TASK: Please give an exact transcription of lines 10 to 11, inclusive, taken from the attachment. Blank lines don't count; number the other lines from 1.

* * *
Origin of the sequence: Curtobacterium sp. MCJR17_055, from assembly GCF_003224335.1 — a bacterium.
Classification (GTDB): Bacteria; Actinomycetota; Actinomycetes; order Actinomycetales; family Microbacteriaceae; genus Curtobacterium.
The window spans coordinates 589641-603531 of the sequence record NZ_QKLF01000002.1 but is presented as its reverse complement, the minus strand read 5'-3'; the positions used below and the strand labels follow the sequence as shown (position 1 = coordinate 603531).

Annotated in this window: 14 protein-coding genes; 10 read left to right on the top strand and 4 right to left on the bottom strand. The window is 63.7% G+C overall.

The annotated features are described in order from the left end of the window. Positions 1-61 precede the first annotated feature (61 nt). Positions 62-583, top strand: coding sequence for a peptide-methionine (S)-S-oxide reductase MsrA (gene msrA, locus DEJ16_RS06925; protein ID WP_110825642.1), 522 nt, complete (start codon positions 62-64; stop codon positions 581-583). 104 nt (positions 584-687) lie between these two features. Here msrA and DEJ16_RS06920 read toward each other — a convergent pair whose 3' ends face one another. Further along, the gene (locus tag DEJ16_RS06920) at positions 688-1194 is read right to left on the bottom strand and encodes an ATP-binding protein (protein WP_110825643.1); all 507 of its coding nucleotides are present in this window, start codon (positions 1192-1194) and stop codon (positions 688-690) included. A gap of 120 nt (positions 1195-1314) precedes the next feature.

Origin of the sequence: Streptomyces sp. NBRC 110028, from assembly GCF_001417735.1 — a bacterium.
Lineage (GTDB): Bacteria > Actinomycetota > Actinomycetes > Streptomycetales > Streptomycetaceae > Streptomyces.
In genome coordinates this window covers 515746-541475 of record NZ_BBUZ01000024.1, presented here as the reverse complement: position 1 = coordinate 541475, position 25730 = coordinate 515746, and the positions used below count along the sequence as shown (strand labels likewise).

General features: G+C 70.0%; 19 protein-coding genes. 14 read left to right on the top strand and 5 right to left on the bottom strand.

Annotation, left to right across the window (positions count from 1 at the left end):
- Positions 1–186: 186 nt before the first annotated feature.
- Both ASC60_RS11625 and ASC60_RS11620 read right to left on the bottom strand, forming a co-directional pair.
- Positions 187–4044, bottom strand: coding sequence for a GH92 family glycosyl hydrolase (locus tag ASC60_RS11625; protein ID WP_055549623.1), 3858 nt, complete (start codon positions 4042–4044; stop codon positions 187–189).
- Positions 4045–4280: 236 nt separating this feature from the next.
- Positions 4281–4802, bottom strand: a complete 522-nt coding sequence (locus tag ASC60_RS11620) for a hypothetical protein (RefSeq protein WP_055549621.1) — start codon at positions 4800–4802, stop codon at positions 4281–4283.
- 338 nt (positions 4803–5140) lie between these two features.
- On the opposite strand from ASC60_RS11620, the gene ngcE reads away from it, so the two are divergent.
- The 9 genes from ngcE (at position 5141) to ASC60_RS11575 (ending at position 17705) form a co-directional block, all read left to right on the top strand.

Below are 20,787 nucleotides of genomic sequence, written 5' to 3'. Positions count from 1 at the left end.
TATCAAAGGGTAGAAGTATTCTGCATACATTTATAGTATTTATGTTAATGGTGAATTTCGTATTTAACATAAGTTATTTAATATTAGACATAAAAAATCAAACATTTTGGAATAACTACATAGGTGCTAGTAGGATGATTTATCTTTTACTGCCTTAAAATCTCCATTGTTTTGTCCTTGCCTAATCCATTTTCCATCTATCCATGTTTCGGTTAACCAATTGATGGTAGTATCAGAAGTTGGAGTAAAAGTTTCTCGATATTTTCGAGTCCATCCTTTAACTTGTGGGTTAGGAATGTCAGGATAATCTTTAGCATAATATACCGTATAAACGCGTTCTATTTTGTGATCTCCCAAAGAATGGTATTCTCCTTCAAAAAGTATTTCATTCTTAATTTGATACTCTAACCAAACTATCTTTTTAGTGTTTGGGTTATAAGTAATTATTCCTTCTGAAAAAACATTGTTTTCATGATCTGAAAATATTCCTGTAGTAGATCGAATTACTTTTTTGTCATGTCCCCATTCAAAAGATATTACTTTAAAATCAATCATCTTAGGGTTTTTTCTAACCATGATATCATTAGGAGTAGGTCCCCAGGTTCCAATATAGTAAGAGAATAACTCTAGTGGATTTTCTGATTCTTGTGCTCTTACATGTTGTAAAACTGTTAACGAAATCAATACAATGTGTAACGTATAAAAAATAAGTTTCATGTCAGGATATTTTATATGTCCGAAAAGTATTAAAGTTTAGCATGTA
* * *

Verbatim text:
Annotation, left to right across the window (positions count from 1 at the left end):
- Positions 1–186: 186 nt before the first annotated feature.